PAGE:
- Associated Press - Monday, November 23, 2015

The Des Moines Register. Nov. 20, 2015

ARL should disclose euthanasia data.

The Animal Rescue League of Iowa doesn’t consider itself a “no-kill shelter.”

The organization says that’s because the term is “unregulated” and is typically used to describe shelters that “pick and choose who they allow in, and close their doors when full.”

That may be the ARL’s definition of a no-kill shelter, but to the public a no-kill shelter is one that does not euthanize animals except for those that are sick or vicious. The ARL acknowledges that it does euthanize animals, and, let’s face it, that’s why it can’t be considered a no-kill shelter.

But exactly how many how many animals are euthanized there?

Does an unwanted dog stand a better chance of survival if dropped off at another area shelter?

Those are legitimate questions, but as Des Moines Register reporter Lee Rood discovered, the ARL doesn’t want to answer them. It won’t disclose any meaningful data on the euthanasia of the animals in its care.

In its 2014 annual report, the ARL claimed that since 2011 there had been a “39 percent reduction of euthanasia” - but that reduction coincided with an 18 percent decrease in animals dropped off at the shelter. It’s still not clear what percentage of the animals are euthanized.

In this same report, ARL officials say euthanasia is used “only when an animal is suffering or dangerous” and all other options have been exhausted. But on the organization’s website, the ARL says that “as long as an animal’s health and temperament are good, and as long as there is space, the ARL tries to find it a new home.”

So, is space a factor in determining whether animals are euthanized, or not?

The organization’s policy of refusing to disclose more information wouldn’t be so problematic if the private, nonprofit organization wasn’t engaged in work on behalf of the taxpaying public.

The city of Des Moines pays the ARL $588,000 annually to pick up, and provide shelter for, stray animals. Taxpayers have a right to know precisely what happens to those animals. It’s disturbing that the city’s own elected officials aren’t asking for this information for their own decision-making purposes.

And while it’s understandable that the city would want to privatize certain functions, the resulting loss of public accountability from the partnership with the ARL is intolerable. The city’s contract with the organization actually includes a provision that says if any reporters start asking questions at City Hall that might “impact” the ARL, the city must immediately direct all of those inquiries to the ARL itself.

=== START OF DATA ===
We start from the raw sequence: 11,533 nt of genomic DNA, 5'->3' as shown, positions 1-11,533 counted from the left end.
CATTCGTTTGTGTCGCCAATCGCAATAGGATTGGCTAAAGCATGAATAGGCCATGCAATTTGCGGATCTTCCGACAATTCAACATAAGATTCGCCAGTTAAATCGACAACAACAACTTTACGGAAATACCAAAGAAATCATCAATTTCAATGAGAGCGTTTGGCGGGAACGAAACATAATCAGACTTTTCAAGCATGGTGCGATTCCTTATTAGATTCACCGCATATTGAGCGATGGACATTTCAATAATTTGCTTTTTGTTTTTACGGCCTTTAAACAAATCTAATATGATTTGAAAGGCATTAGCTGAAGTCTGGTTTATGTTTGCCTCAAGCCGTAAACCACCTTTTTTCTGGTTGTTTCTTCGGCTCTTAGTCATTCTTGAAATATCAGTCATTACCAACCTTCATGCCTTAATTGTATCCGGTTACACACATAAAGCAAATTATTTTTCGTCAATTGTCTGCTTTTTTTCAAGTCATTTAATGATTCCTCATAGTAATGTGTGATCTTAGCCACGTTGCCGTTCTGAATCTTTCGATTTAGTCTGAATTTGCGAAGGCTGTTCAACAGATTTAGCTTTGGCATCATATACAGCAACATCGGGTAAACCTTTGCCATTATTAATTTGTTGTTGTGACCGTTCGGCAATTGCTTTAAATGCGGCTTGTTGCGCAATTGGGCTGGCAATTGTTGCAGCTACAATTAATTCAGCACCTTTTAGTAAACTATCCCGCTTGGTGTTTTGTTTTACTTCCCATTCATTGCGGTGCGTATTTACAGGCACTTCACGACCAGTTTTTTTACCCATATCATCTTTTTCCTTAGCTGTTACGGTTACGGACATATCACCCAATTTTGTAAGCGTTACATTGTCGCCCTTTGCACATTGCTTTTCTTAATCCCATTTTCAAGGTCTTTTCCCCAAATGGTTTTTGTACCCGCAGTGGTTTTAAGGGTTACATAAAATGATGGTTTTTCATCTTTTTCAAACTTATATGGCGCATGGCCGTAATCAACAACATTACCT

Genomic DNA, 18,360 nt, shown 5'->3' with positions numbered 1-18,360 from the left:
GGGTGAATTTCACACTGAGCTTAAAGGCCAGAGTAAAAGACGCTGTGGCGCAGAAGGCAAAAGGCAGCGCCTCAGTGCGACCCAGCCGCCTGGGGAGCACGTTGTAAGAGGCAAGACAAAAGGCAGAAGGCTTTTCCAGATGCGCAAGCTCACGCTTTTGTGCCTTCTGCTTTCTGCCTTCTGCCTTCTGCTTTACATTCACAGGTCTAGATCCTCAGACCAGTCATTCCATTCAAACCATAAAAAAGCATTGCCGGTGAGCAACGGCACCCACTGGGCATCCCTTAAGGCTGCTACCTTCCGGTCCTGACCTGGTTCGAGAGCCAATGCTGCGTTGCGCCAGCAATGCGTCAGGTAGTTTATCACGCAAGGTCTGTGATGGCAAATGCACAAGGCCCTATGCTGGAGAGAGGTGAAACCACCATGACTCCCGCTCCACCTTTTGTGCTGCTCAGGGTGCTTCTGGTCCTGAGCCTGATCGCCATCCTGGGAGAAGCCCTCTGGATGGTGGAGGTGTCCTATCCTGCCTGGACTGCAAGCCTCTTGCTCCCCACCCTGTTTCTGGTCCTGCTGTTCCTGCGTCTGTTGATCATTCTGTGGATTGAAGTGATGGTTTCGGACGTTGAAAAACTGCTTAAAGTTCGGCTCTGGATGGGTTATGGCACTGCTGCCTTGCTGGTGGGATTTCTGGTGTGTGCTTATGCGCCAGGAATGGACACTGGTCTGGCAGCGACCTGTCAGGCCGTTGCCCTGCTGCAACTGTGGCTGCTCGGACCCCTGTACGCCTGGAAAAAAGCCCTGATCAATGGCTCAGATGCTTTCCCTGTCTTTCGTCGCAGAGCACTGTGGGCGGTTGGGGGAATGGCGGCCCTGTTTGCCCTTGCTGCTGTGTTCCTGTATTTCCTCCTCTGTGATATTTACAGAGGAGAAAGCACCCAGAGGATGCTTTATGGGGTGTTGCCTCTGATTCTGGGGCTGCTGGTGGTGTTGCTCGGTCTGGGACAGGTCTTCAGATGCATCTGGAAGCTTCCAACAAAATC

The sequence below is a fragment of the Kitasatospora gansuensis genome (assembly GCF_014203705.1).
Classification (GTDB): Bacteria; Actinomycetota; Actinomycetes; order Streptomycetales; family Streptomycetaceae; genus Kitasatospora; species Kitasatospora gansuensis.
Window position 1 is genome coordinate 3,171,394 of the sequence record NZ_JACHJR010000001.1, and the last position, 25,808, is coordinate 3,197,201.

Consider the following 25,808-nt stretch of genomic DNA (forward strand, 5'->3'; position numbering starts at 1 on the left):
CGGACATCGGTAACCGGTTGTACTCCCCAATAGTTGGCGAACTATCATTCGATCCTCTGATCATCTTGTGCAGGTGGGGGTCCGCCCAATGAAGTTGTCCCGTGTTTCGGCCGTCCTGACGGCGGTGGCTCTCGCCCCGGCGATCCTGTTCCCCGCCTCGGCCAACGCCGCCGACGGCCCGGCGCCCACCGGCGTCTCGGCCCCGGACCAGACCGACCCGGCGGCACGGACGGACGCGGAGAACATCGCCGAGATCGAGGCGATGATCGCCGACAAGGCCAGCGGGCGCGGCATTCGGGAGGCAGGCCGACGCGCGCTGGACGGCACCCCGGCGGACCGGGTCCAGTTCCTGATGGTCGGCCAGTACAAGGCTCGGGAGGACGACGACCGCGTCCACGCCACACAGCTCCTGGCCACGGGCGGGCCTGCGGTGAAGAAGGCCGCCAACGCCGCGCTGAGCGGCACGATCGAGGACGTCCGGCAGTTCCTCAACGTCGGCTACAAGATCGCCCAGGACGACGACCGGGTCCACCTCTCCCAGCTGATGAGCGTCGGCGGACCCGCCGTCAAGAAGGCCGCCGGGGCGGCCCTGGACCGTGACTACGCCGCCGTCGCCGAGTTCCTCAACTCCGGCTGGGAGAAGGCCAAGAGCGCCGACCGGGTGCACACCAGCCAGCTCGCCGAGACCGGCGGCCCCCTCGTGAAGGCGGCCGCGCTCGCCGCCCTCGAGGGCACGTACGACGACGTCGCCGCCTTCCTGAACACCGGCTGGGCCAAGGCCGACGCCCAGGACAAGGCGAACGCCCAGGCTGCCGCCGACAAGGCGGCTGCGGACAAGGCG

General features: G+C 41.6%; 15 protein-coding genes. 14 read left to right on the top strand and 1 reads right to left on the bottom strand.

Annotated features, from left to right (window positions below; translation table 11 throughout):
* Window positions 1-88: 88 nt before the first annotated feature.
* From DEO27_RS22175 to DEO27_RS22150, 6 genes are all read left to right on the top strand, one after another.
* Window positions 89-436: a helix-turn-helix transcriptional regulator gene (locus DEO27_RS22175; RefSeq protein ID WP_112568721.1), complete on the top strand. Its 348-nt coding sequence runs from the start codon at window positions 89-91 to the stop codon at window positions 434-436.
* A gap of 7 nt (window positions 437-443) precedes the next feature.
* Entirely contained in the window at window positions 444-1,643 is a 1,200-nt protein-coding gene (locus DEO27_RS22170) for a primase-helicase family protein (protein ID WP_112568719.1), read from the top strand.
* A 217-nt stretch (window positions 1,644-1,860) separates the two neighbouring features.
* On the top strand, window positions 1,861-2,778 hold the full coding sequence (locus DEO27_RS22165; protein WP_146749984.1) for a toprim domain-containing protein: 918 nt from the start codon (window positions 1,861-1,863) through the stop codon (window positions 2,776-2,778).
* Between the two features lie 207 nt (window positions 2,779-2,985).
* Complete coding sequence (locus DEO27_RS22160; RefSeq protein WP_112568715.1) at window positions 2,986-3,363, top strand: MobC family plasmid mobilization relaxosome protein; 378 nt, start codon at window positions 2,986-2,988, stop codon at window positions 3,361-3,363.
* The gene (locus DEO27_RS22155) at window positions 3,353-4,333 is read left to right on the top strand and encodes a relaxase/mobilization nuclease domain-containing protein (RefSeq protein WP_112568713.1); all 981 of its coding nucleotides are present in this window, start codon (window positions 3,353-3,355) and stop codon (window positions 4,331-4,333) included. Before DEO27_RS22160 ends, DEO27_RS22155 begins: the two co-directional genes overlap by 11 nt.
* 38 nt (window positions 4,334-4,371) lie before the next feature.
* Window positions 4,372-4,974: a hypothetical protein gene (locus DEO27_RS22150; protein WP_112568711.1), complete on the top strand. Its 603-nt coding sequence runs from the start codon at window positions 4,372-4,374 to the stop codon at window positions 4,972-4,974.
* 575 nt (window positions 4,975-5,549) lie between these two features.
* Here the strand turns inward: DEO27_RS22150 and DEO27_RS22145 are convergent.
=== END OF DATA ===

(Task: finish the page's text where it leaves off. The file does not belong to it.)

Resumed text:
The contract also includes a separate, and much broader, self-imposed gag order that applies to inquiries by both the press and citizens. It requires city officials to “not release any information about the ARL” without the organization’s express permission. The only exception is for information that’s contained in paper or electronic records that under state law are required to be made public.

Who at City Hall thought these contractual provisions were in the best interests of the public? Apparently, everyone did, as the contract was signed by the city manager, city clerk and assistant city attorney before it was unanimously approved by the City Council.

It’s tempting to say the Des Moines City Council should immediately ask the ARL to provide data not just on the euthanasia of animals, but on its operating expenses. As things stand now, the tax-exempt organization isn’t required to tell the IRS how much its executive director, Tom Colvin, is paid annually or who at the ARL stands to collect a $182,000 deferred-compensation package listed on the ARL’s tax return. (The ARL’s treasurer said this week that Colvin was paid $133,000 in 2013, but he declined to say who the deferred-compensation package is for.)

Unfortunately, we can’t really suggest that council members demand this sort of information from the ARL. That’s because the aforementioned contract between the city and the ARL gives the city the right to request information, but specifically excludes requests for information about “ARL costs and expenses.”

Thankfully, ARL officials say they are considering releasing euthanasia data in the years ahead. But they need to provide data for at least the past few years so city officials will have solid information to consider when the ARL contract comes up for renewal next year.

As for Des Moines’ elected leaders, they need to stop surrendering “the public’s right to know” when negotiating contracts for private entities to handle the public’s business.


The Burlington Hawk Eye. Nov. 19, 2015

IUB head getting in the way of research.

Iowa lawmakers created a law in 1990 that assessed utilities in Iowa 0.1 percent of their annual operating revenues. The money was to be allocated to research centers at Iowa State University and the University of Iowa. The money pays for research into such things as climate change. It’s appropriated to the Iowa Energy Center at ISU and the Center for Global and Regional Environmental Research at the University of Iowa.

ISU’s allocation this year is $4.4 million; Iowa is to receive $772,000. For 25 years, the transfer of the funds has been automatic each September. Iowa Utilities Board’s role has been to collect the funds from investor-owned electric and gas utilities. It’s the Iowa Board of Regents that govern the research centers.

Iowa Gov. Terry Branstad appointed Geri Huser earlier this year to head the IUB. She decided to ignore the statute.

She’s sitting on the money, demanding the centers appear before the IUB next month. They’re to provide an analysis of all grant awards over the last five years, the results and copies of programs and financial audits. That’s the job of the regents, not the IUB. Nothing in the law provides for the IUB to withhold the funds.

Dave Osterberg, who helped write the law, told the Associated Press earlier this week: “We never intended for IUB to do anything more than pass the money on. I think she’s way out of line”

Osterberg, a member of the advisory council for the center at UI, added: “It’s not misreading the law. It’s just not reading the law.”